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Snyder shrugs off 'environmental racism'...

Snyder shrugs off 'environmental racism' claims

01/22/16 07:42AM

Michigan Governor Rick Snyder joins Morning Joe amid the water crisis unfolding in the town of Flint and following the resignation of a regional EPA administrator. Snyder says what happened in Flint is not a case of environmental racism. watch

A Flint River sign is seen in Flint, Mich., Dec. 16, 2015. (Photo by Rebecca Cook/Reuters)

Detroit and Flint, sister cities in misery

01/22/16 07:11AM

Black children in Flint are being poisoned in their homes by toxic drinking water. Black children in Detroit are being poisoned in their public schools by mold spores in the air and fecal matter on the floors.These sister cities, about an hour apart, have more than just catastrophic health and environmental crises in common. They share the... read more

Flint water tie eyed in Legionnaires' spike

Flint water tie eyed in outbreak of deadly Legionnaires' disease

01/21/16 09:23PM

Tony Dokoupil, MSNBC national reporter, talks with Rachel Maddow about researchers who are confident of the connection between the switch in Flint, Michigan's water source and the spike in Legionnaires' disease cases, including some fatal cases, which researchers predicted, but which the state says cannot be ascertained. watch

Dr. Susan Hedman, U.S. EPA region 5 Administrator, speaks at SC Johnson's Waxdale manufacturing, the company's largest global manufacturing facility, Dec. 18, 2012, in Mt. Pleasant, Wis. (Photo by Jeffrey Phelps/SC Johnson/AP)

EPA administrator quits amid Flint water crisis

01/21/16 07:28PM

The Environmental Protection Agency director overseeing a region that includes Flint, Michigan, is stepping down after contaminated water in that city exposed residents to lead poisoning. ... read more

Republican presidential candidate, Sen. Marco Rubio, R-Fla. speaks during a campaign stop at a welding company in Brookline, N.H., Jan. 21, 2016. (Photo by Charles Krupa/AP)

Marco Rubio is finally briefed on Flint water crisis

01/21/16 04:55PM


Rubio is finally briefed on Flint Days after telling reporters that he hadn’t been briefed on the water crisis in Flint, Michigan, Marco Rubio was finally briefed. “There was a significant government breakdown in terms of when they switched the power, the water source to a lake that was known to be polluted and unfortunately now we have people... read more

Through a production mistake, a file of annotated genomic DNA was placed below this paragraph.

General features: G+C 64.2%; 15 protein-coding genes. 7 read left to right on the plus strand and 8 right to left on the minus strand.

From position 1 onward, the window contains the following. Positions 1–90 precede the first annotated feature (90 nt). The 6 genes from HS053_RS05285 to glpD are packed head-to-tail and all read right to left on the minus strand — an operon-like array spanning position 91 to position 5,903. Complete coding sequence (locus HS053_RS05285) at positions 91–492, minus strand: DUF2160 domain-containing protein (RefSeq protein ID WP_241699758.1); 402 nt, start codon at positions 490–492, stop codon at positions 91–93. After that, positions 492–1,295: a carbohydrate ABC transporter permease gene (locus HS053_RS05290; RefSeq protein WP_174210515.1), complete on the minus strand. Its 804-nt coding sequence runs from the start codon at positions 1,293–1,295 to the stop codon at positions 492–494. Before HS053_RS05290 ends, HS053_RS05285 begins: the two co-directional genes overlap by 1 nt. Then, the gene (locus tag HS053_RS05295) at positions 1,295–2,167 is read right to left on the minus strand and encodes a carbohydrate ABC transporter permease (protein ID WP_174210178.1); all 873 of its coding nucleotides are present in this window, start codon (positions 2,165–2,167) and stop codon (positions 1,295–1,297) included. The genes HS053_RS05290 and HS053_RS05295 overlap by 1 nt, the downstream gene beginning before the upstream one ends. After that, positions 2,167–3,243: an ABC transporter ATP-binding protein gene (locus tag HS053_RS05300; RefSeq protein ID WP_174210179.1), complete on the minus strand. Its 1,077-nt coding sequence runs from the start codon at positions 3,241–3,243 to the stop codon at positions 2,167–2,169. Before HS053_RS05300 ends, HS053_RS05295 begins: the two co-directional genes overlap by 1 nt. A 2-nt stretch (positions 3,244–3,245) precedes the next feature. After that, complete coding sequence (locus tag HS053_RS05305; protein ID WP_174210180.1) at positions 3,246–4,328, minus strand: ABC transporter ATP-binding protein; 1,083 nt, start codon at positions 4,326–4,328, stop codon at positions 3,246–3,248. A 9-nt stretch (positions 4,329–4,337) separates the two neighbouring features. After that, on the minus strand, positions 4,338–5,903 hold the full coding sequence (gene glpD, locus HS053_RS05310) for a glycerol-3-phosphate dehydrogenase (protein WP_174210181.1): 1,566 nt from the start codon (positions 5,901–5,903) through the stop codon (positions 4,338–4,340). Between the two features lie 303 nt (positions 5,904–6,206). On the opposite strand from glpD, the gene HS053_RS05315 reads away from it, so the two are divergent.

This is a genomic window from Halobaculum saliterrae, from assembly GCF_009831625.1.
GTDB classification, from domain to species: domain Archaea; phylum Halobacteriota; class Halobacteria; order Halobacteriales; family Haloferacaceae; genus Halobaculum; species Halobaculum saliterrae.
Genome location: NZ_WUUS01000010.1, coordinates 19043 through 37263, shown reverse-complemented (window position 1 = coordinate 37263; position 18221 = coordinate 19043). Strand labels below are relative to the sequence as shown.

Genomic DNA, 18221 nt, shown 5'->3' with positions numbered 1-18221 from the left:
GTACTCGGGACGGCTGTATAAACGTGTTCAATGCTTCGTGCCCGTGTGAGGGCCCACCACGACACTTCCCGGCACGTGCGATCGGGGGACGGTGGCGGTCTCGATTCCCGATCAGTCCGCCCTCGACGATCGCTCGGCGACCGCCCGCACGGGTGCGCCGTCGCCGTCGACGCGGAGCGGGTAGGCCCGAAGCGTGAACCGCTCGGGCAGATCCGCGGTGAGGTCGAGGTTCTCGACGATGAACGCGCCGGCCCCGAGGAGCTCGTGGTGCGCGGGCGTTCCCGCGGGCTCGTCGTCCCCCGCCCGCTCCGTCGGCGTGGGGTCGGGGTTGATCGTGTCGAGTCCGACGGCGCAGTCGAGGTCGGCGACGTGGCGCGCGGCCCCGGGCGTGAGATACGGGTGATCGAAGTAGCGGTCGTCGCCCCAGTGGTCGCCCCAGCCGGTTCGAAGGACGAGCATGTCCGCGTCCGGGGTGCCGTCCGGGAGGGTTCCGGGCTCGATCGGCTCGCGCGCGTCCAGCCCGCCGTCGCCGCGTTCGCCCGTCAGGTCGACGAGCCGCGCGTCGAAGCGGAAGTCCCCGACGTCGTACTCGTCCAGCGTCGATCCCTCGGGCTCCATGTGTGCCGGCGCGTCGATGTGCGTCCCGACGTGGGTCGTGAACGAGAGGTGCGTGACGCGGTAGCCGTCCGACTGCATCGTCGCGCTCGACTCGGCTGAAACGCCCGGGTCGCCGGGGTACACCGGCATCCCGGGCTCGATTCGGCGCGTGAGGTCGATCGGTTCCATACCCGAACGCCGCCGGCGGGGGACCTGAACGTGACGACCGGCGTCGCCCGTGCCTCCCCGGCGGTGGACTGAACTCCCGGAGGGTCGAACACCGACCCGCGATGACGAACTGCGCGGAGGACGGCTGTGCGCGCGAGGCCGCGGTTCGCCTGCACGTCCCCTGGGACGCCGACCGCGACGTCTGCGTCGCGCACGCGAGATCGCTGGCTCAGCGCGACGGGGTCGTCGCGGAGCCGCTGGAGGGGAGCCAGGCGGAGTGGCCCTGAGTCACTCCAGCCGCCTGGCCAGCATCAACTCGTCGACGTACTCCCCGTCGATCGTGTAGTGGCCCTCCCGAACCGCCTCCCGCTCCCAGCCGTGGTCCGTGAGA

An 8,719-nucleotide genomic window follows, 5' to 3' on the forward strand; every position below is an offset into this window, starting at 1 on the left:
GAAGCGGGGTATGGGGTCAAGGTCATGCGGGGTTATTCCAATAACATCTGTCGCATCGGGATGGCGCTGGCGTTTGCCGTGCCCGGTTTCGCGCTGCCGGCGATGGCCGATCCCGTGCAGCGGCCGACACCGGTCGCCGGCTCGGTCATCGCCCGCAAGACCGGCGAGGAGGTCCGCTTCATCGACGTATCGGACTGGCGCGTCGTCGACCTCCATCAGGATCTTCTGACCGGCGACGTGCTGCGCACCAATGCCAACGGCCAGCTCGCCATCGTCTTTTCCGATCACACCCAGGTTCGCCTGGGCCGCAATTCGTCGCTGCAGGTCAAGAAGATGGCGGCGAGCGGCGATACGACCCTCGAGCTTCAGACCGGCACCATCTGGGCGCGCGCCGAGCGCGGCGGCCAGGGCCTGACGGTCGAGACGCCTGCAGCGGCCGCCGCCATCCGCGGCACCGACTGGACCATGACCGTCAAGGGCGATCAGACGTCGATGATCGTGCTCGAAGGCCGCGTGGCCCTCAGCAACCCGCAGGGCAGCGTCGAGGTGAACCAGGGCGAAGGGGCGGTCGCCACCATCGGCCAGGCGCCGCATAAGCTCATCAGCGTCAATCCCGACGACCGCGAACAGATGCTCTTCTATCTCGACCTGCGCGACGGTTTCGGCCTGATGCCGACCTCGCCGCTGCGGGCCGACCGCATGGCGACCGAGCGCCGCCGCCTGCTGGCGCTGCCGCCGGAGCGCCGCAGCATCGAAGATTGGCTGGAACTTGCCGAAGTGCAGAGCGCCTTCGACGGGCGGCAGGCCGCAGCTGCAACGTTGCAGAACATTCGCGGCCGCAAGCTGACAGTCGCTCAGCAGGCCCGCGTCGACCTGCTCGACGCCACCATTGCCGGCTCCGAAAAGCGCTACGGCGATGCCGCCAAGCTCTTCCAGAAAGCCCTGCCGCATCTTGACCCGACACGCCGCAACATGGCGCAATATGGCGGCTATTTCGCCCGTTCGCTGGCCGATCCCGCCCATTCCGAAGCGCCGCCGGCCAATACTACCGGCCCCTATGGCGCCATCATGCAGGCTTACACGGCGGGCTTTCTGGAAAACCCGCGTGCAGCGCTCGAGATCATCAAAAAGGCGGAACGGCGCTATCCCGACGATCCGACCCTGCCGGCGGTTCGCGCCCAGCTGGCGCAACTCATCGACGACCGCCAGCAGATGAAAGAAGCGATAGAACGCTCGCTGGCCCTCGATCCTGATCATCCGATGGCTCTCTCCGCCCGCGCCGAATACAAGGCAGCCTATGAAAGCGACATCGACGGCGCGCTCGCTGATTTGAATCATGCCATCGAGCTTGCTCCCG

U.S. President Barack Obama delivers remarks at the Georgetown Waterfront Park in Washington, July 1, 2014.

Obama protects Clean Water Act from GOP effort

01/21/16 04:52PM

Within weeks of the 2014 midterm elections, the new Republican-led Congress made clear one of its priorities would be trying to limit the Clean Water Act. The Obama administration's EPA expanded pollution restrictions on previously unregulated waters -- through a policy called the Waters of the United States rule -- and conservatives said this could not stand.
 
And for the most part, Republicans took some steps towards their goal. Using "a rarely invoked law known as the Congressional Review Act," GOP lawmakers voted in November for a measure, championed by far-right Sen. Joni Ernst (R-Okla.), to curtail the Clean Water Act. It passed both chambers.
 
As a practical matter, though, Republicans were just wasting their own time -- they knew President Obama would veto the effort, and this week, he did exactly that.
President Obama issued the ninth veto of his presidency Tuesday, rejecting a congressional resolution that would have overturned federal regulations on clean water. [...]
 
"Too many of our waters have been left vulnerable," Obama said in a veto message to Congress. "Pollution from upstream sources ends up in the rivers, lakes, reservoirs, and coastal waters near which most Americans live and on which they depend for their drinking water, recreation, and economic development."